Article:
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Education Fraud

This archive displays posts tagged as relevant to fraud in government education programs. You may also be interested in the following pages:

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Whistleblower Reports Massive Fraud at Ohio Charter School

Posted  04/26/18
By the C|C Whistleblower Lawyer Team A former employee of Electronic Classroom of Tomorrow (ECOT) is blowing the whistle on the online charter school inflating attendance records and learning hours to defraud the state out of millions of dollars. ECOT is now defunct, but at one time was the largest online charter school in Ohio. The whistleblower, who worked in ECOT’s tech department, informed the Ohio Department...

December 4, 2017

Former U.S. Congresswoman Corrine Brown was sentenced to five years in prison and to forfeit roughly $650,000 for her role in a conspiracy and fraud scheme involving a sham scholarship charity One Door For Education.  Brown’s long-time Chief of Staff Elias “Ronnie” Simmons was sentenced to serve 48 months in prison and Carla Wiley, the president of the fraudulent charity, was sentenced to serve 21 months in prison.  DOJ

August 18, 2017

California announced a tentative settlement that provides over $51 million in debt relief for Californians who attended Corinthian Colleges. Corinthian intentionally targeted low-income, vulnerable individuals through deceptive and false advertising that misrepresented job placement rates and school programs. These unlawful activities were enabled by Aequitas Capital Management Inc., a private equity firm currently under U.S. Securities and Exchange Commission-imposed receivership. Federal student loans made up almost 90 percent of Corinthian’s revenue. To maintain this revenue, Corinthian needed its mostly low-income students to receive these loans. Federal rules require for-profit colleges receive at least 10 percent of their revenue from sources other than federal student aid. To help fill this gap, Aequitas and Corinthian created a financial arrangement whereby Aequitas provided private loans to Corinthian students, and Corinthian guaranteed Aequitas a profit and agreed to buy back all non-performing loans. CA, FL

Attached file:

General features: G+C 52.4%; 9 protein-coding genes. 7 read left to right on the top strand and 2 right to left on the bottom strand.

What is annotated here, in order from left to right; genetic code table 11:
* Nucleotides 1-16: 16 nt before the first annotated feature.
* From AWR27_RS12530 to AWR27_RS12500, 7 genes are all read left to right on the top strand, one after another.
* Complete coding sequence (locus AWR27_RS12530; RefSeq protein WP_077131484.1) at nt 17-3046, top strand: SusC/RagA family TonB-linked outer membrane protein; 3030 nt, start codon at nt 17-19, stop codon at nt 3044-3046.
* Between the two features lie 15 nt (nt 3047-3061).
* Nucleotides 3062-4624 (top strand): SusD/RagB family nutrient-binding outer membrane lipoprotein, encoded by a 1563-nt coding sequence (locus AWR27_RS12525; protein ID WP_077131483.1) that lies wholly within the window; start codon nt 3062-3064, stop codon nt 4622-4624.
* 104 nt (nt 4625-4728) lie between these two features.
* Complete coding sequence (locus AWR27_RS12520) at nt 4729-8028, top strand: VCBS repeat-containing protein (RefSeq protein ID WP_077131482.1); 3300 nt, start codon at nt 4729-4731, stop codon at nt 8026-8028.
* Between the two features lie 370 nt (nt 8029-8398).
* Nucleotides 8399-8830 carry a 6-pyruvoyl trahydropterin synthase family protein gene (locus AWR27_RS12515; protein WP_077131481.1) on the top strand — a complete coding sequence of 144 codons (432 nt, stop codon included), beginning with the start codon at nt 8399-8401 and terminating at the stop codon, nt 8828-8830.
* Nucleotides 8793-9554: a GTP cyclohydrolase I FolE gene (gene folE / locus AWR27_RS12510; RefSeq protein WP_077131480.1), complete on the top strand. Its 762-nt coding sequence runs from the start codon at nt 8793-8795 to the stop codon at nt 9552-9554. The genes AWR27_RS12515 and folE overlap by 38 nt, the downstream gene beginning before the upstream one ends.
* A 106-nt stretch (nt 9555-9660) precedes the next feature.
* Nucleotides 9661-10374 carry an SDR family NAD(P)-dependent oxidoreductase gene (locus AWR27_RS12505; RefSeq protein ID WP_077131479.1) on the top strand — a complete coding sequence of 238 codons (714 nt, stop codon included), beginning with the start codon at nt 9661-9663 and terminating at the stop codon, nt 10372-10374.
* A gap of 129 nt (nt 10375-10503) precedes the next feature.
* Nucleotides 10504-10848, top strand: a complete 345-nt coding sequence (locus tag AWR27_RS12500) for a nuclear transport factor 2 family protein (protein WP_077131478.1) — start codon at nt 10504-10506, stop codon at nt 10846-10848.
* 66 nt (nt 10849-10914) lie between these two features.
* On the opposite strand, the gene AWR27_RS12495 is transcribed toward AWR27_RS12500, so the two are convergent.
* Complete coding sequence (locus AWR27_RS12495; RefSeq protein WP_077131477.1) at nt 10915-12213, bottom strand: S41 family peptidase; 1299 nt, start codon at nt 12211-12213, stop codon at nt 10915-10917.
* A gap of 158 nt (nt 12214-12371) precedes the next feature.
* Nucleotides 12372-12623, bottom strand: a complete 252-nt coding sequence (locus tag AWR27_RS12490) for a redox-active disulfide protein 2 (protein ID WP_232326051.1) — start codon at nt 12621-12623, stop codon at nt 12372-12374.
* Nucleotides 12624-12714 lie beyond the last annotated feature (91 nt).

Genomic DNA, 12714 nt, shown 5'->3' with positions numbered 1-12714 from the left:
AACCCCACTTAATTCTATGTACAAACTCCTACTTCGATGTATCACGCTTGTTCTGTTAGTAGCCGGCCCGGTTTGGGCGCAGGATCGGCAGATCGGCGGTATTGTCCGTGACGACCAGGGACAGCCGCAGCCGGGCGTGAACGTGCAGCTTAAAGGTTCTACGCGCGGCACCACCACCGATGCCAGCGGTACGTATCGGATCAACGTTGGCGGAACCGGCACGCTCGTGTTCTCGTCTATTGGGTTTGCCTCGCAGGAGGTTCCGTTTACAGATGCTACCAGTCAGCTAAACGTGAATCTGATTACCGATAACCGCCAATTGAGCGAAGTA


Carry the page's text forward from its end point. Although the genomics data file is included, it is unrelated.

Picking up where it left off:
July 5, 2017

The FTC mailed 173,000 refund checks totaling more than $49 million to students in compensation for DeVry University’s allegedly misleading ads, which the Commission alleged deceived students about their likelihood of finding jobs in their field of study and the income level they could achieve upon graduation. According to the FTC’s complaint, DeVry deceptively claimed that 90 percent of its graduates actively seeking employment landed jobs in their field within six months of graduation and that graduates had 15 percent higher incomes one year after graduation on average than the graduates of all other colleges or universities. As part of the FTC’s $100 million settlement, the school agreed to pay $49.4 million to the FTC for partial refunds to some students and $50.6 million in debt relief. The debt forgiven included the full balance owed—$30.35 million—on all private unpaid student loans that DeVry issued to undergraduates between September 2008 and September 2015, and $20.25 million in student debts for items such as tuition, books and lab fees. FTC

Fraudster of the Week -- Barbara Byrd-Bennett, Ex-CEO of Chicago Public Schools

Posted  05/5/17
By the C|C Whistleblower Lawyer Team Last Friday, a federal judge sentenced former Chicago Public Schools CEO Barbara Byrd-Bennett to more than four years in prison for her role in steering $23 million in city contracts in exchange for kickbacks.  Byrd-Bennett—who earned a $250,000 annual salary and had multiple pensions from previous jobs—received more than $2 million for her role in the...

May 1, 2017